Tar Staroffice document from 2002-2003 you will get open might have to change a few formatting options to make it look right.

    Basically I have old RTF documents with OLE objects in them one case I was forced to reinstall windows 3.11 so I could view some of them. The OLE object would not install and work in 9x or anything NT based.

    RTF with embed OLE are also not assured to work on Linux. OLE embed in ODF there s a image of what should be at that page location if the OLE cannot be found. Not true for old MS Office formats or new OOXML format or RTF.

    ODF is design to work if items like OLE objects are missing by using a reference image instead. It has something to swap it with.

    Tar basically what level of broken do you want. ODF style where formating could be bust but fixable yet your data readable. Or MS style where formatting might be OK but your data is nowhere to be seen because you don’t have anything to display it.

    Tar you could have got lucky and picked a old StarOffice 5 document from 2002-2003 that renders perfectly not all of those documents render incorrectly. In fact most render correctly.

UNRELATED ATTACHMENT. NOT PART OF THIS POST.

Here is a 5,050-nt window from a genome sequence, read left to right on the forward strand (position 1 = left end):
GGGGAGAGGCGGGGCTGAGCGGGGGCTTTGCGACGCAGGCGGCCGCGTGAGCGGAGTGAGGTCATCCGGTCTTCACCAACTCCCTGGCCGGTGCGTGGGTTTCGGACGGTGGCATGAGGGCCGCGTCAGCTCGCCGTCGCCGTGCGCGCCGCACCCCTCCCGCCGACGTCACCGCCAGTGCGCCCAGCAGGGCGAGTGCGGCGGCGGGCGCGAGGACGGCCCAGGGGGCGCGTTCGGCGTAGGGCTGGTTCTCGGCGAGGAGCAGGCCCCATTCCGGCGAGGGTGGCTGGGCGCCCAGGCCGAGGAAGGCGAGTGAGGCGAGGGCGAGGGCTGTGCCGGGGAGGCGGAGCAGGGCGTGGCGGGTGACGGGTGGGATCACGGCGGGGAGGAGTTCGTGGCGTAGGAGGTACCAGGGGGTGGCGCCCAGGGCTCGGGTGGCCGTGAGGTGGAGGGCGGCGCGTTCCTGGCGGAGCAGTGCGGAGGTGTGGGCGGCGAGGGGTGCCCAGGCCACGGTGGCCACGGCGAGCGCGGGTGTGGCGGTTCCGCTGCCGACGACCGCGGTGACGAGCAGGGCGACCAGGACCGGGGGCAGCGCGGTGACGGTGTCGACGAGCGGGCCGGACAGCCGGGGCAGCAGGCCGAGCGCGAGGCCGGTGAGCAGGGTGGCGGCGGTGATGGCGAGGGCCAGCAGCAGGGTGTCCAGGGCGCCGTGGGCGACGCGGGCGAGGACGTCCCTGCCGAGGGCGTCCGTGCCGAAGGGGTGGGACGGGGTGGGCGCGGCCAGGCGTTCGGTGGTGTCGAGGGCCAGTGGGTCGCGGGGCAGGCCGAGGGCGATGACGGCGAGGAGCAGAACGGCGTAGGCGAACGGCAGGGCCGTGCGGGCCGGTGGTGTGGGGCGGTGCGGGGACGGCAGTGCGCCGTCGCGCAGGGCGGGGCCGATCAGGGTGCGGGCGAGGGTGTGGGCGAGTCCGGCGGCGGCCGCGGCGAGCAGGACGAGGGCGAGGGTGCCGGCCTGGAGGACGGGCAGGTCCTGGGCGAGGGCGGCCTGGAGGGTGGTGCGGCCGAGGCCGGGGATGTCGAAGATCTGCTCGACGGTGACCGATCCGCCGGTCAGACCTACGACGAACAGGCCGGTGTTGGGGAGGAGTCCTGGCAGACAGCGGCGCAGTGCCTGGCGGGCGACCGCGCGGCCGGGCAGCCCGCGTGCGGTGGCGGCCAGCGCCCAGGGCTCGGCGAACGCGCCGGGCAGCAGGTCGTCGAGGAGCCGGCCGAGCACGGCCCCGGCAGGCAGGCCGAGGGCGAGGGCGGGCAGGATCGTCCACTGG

Tar really if you want perfect formatting in future you should produce a pdf/A that works but basically not editable. ODF means the information will be there to edit no matter what. Yes the PDF/A the /A is archive and it a stable long term format.

    Clarence Moon when I learnt about the OLE issue is with a drawing program called warbirds. That program was never provided on the Internet the company that made it is no more. Sorry the OLE bug is what drives anyone running document archives nuts.

    Its like 10000 documents open no problem but that 1 document you really want is missing some odd ball OLE object and is missing the key bit of information you want and you hope someone made a pdf or images of it so you can find out what it had.

    Also please visit your countries national archive sites and read the documentation on long term electronic documentation storage particular what are the allowed formats. Clarence Moon yes there is formal certificate in most countries to say you know how to archive documents. Claiming I know this by google shows you don’t know the topic Clarence Moon.

    I am a trained to maintain archives. The approved formats are highly limited for documents. png, pdf/a, odf, jpg(special cases) that is all. rtf, doc, docx are not approved for long term storage due to known bugs in design.

    Clarence Moon as normal claims my knowledge is a google search if it so simple why in hell did you not know that rtf .doc and .docx is not approved to be used by national achieves. Basically you are trying to hide your incompetence by saying my information comes from google searches.

    Google only helps you if you know exactly what you are searching for. OLE error in MS Office produced files I know about.

  7. Tar says:

    I tried to open an old Star office 5 file from 2002-2003 and guess what? Formatting is all wrong.

    Now I use RTF files only. They work everywhere, even Linux!

  8. Clarence Moon says: